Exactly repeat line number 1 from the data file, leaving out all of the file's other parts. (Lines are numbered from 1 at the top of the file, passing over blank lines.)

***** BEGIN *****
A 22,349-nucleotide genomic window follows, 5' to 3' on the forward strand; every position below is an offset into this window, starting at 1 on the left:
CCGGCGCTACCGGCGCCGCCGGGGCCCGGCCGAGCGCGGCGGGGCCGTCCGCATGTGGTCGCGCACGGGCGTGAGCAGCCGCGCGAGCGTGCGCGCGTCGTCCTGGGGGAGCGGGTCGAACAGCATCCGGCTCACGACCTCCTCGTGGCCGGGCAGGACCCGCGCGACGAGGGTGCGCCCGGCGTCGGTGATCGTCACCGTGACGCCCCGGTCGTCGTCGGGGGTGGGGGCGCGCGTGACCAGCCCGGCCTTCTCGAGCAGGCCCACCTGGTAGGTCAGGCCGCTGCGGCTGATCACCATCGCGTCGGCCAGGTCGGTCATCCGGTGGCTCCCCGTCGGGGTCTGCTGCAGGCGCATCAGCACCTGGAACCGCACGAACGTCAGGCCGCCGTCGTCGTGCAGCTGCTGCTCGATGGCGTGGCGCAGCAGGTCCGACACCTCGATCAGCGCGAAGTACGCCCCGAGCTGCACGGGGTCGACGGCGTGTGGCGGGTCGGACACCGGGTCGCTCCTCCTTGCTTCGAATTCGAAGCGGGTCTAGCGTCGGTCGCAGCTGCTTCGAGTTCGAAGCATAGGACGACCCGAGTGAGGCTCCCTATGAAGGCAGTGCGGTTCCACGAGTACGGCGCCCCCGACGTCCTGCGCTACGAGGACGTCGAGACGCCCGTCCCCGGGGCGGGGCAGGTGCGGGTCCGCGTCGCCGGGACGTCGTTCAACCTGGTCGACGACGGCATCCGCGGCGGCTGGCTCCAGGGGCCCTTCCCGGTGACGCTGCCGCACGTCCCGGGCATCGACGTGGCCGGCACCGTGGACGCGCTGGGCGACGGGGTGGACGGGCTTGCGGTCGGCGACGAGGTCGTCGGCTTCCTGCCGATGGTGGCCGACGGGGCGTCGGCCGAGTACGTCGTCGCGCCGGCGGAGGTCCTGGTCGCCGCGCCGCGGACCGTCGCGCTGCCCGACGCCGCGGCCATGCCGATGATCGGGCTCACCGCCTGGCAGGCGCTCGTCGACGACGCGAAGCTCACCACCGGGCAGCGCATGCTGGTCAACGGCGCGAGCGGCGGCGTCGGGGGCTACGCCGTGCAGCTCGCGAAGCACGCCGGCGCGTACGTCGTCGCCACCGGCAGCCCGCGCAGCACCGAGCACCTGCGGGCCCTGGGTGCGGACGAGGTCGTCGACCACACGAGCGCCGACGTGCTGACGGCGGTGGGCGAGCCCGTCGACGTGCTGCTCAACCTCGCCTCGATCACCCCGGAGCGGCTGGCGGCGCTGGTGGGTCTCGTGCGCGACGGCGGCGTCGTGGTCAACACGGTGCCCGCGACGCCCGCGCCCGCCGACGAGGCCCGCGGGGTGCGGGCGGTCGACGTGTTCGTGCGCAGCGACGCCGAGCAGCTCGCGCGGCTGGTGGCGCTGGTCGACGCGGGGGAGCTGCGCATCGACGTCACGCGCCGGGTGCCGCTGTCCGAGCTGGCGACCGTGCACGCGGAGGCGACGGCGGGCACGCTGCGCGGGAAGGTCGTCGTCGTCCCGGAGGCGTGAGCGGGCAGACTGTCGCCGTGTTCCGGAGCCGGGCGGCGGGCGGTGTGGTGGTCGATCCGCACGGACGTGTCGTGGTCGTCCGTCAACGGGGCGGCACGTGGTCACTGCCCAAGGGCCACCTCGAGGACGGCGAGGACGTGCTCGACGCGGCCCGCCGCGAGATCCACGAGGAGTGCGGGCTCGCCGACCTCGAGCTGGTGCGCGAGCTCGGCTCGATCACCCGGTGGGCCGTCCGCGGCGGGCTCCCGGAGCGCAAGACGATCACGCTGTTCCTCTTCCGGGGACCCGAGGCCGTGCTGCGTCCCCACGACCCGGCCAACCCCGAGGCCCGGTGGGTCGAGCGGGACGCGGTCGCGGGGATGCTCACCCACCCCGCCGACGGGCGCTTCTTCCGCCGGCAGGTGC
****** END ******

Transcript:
A 22,349-nucleotide genomic window follows, 5' to 3' on the forward strand; every position below is an offset into this window, starting at 1 on the left: